Yannis Keats

By Angelos Sikelianos 1884–1951 Angelos Sikelianos

Translated from the Modern Greek by A.E. Stallings Read the translator's notes

A branch, the hand of Apollo,
The plane tree’s polished, broad bough,
Spread above you, may it bring you
The universe’s immortal peace.

You’d meet me on the broad and shining shore
            Of Pylos, so I’d planned,
With Mentor’s tall ship pulled up on the beach
            Snug in the sand.

We would be bound, as those who sailed with the gods,
            In the winged friendship of youth,
And would take our seats in the stone thrones that Time
            And custom had made smooth

And meet that man who still in the third generation
            Reigned serene, a sage
Whose tales of travels and holy decrees had ripened
            In his mind with age—

At dawn, we’d attend the sacrifice to the gods,
            The ritual slaughters
Of the three-year-old heifers, and hear the single cry
            That rose from his three daughters

When the axe thwacked, and the black-fringed, slow-rolling eye
            Drowned in a swoon
Of darkness, and the gilt horns were rendered idle,
            A hazy half moon.

My love imagined you, as a sister her brother,
            In your virginal bath,
How Polycaste rinsed your naked body and dressed you
            In a robe of fine cloth.

I thought to prod you a little with my foot
            As dawn was about to break:
The gleaming chariot’s yoked for us and ready.
            No time to lose! Awake!

And to spend all day in the talk that comes and goes,
            Or silence, when no one spoke,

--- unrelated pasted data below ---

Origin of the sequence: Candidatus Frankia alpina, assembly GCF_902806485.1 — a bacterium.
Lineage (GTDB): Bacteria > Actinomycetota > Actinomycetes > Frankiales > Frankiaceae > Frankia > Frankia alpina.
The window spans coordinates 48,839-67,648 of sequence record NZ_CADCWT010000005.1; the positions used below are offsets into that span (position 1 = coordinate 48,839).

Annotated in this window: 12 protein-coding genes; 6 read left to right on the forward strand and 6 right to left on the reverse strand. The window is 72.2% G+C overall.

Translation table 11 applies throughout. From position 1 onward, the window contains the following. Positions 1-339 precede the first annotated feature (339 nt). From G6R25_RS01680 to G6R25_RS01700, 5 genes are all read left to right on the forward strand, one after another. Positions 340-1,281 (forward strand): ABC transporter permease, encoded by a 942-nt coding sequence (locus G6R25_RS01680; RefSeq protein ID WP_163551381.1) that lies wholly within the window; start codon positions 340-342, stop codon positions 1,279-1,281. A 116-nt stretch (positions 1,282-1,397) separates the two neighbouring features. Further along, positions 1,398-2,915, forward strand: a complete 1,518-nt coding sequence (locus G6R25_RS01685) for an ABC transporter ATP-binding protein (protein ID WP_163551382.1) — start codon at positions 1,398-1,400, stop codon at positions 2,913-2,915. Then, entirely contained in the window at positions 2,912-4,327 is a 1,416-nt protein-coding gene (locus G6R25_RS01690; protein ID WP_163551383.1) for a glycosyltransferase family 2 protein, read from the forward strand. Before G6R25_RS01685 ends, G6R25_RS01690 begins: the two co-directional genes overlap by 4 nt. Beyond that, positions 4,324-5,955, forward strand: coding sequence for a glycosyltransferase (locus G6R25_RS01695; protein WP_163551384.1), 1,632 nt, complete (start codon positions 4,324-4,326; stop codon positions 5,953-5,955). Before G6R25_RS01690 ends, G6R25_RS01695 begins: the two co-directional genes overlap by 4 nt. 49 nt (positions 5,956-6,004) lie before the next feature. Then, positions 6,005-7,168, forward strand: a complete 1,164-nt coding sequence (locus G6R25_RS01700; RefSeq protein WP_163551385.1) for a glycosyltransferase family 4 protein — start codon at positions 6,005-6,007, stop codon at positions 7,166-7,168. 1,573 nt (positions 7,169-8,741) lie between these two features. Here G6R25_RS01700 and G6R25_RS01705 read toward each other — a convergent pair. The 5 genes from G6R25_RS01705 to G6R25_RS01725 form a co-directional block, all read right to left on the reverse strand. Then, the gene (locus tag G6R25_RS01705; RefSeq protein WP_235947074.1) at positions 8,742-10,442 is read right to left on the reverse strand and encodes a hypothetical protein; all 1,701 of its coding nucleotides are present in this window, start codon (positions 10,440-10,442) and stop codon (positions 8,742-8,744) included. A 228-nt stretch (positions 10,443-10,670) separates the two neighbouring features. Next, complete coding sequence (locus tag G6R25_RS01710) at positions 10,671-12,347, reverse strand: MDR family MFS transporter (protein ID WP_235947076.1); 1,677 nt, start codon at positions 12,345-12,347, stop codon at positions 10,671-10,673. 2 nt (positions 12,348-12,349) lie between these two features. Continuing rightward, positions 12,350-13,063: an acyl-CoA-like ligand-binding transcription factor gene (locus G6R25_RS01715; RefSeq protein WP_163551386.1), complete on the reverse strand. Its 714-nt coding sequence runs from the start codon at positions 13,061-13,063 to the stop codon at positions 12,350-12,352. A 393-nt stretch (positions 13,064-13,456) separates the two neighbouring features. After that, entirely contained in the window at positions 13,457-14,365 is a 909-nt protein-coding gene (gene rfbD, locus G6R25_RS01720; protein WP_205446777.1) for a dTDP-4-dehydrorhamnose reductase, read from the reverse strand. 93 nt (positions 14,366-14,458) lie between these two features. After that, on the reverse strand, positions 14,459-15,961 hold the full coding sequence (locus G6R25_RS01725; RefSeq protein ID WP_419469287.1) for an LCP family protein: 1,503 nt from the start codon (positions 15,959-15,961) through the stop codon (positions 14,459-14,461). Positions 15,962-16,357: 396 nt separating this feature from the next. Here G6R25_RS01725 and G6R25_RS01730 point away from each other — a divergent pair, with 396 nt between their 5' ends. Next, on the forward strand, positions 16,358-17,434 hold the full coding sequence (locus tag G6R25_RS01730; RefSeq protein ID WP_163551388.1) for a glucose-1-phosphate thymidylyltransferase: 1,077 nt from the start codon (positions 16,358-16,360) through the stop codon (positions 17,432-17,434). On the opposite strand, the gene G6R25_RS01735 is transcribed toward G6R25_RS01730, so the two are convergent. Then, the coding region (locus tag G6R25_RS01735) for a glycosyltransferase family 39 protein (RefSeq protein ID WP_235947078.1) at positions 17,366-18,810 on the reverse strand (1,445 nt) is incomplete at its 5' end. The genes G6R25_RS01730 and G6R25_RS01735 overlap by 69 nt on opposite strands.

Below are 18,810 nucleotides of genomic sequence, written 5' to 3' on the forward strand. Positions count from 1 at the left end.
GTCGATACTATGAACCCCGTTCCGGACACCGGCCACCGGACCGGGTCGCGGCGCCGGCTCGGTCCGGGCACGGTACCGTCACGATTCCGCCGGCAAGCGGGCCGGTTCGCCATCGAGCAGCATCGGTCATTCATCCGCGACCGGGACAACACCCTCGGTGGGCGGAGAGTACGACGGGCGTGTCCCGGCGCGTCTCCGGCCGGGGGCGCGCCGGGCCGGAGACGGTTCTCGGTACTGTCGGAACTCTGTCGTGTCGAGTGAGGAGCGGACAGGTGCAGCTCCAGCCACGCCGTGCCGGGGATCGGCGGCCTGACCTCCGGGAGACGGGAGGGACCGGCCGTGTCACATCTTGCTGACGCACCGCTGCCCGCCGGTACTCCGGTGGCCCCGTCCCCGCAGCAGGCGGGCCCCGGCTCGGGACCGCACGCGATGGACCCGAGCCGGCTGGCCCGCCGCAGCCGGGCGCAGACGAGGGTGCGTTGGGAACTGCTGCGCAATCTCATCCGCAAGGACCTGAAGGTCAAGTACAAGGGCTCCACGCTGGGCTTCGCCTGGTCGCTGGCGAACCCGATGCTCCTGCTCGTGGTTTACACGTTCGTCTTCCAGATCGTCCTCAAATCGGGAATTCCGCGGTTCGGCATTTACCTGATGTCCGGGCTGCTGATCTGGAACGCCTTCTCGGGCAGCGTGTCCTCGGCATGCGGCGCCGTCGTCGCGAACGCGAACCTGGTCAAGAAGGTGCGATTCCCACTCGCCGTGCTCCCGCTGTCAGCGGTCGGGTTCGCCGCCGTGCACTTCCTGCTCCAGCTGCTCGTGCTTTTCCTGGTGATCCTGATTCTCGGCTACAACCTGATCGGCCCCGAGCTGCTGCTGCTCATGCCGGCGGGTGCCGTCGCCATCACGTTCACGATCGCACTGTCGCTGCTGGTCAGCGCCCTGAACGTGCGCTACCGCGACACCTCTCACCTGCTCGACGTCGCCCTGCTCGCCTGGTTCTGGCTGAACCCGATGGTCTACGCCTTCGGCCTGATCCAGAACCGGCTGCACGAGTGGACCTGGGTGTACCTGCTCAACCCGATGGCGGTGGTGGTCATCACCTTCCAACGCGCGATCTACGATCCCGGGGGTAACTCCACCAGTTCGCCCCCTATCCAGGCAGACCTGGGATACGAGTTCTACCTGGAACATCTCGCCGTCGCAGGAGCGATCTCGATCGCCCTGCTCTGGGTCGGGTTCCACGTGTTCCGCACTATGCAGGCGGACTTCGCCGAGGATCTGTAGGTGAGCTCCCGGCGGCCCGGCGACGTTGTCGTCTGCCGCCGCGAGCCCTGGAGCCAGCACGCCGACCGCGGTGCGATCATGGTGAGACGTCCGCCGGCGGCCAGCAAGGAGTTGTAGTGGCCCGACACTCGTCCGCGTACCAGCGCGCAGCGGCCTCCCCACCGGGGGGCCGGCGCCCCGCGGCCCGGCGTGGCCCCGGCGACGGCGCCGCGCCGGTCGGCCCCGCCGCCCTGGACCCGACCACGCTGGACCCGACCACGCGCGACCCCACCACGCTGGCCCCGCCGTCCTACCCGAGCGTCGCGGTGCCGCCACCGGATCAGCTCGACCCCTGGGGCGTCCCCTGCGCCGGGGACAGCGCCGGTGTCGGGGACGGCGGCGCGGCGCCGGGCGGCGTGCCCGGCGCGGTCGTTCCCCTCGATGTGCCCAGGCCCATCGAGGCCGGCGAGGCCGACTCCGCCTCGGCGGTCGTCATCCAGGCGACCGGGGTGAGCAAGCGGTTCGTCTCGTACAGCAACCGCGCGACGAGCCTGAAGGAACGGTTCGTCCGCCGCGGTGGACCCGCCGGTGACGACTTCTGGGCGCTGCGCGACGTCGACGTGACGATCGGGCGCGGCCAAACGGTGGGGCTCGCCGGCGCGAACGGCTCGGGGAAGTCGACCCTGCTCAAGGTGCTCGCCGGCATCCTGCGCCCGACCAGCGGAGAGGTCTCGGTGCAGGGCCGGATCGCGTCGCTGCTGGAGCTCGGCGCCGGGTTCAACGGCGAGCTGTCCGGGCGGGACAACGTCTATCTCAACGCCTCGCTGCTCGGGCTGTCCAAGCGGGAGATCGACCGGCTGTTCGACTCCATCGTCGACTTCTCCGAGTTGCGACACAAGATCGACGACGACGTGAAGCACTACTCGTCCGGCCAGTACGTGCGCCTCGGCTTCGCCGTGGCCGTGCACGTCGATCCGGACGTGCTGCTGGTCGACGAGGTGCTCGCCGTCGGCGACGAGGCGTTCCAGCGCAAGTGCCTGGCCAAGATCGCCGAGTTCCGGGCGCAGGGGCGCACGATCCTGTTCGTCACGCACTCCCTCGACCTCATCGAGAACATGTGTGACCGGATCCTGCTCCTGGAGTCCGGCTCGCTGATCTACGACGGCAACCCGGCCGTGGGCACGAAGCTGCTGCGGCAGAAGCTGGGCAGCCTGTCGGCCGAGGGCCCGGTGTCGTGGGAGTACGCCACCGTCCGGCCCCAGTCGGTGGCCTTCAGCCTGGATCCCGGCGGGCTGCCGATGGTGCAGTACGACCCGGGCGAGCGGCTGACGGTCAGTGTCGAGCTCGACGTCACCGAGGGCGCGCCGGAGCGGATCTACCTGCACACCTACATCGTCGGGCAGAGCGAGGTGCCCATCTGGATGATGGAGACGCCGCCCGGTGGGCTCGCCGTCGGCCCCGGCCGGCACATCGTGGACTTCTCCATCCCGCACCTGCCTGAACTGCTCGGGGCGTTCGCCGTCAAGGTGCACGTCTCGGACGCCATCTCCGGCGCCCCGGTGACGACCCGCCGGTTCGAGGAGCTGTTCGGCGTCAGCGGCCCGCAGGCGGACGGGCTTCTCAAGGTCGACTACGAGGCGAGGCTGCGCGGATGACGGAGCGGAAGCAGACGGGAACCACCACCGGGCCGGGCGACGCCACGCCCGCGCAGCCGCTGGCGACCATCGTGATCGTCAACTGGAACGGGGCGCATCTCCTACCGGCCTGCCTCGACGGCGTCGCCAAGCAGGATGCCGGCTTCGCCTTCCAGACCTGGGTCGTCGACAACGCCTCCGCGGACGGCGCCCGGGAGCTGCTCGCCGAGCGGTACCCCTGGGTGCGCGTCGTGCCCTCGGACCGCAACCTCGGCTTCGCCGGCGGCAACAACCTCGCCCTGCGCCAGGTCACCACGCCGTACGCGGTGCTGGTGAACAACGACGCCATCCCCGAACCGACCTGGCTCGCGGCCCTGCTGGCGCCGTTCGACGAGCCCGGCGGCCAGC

While we drove the horses who were always leaning one way
            Or another against the yoke,

But most of all I wanted to see your eyes,
            Your deer-like eyes, behold
The palace of Menelaus, and forget themselves
            In bronze and the gleam of gold,

Unwavering gaze, sinking the sight so deep,
            You’d never remember
The figured silver, the ivory, gilded or white,
            The heavy amber,

And I thought that I would say in a hushed voice
            Leaning close to your ear,
Watch out, my friend, because in a moment, soon,
            Helen will appear

Before our very eyes, the one and only
            Daughter of the Swan,
And then we will sink our eyelids in the river
            Of Oblivion.



                                             •


So brightly I saw you; but what grassy roads
            Have led me to your tomb!
And the blazing roses with which I strew your grave
            And make all Rome abloom,

Light the way unto your golden songs
            As though they were the brave,
Armed bodies that turn to dust before one’s eyes
            In an ancient, new-breached grave,

And all the worthy treasure of Mycenae,
            The golden plunder
I thought to lay before you—goblet, sword,
            And diadem—past wonder,

A mask on your dead beauty like the mask
            That covered the face
Of the king of the Achaeans—all gold, all artifice,
            Hammered upon Death’s trace.

Source: Poetry (June 2011).

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This poem originally appeared in the June 2011 issue of Poetry magazine

June 2011

Biography

Angelos Sikelianos was born in 1884 on the Ionian island of Lefkada. He and his first wife, the American heiress Eva Palmer, tried to resurrect the Delphic Games with a festival of theater, music, dance, athletics, and handicrafts. He died in Athens after accidentally ingesting Lysol.

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Poems by Angelos Sikelianos

Poem Categorization

SUBJECT Living, Death, Time & Brevity, Arts & Sciences, Poetry & Poets, Mythology & Folklore, Greek & Roman Mythology

Poetic Terms Rhymed Stanza

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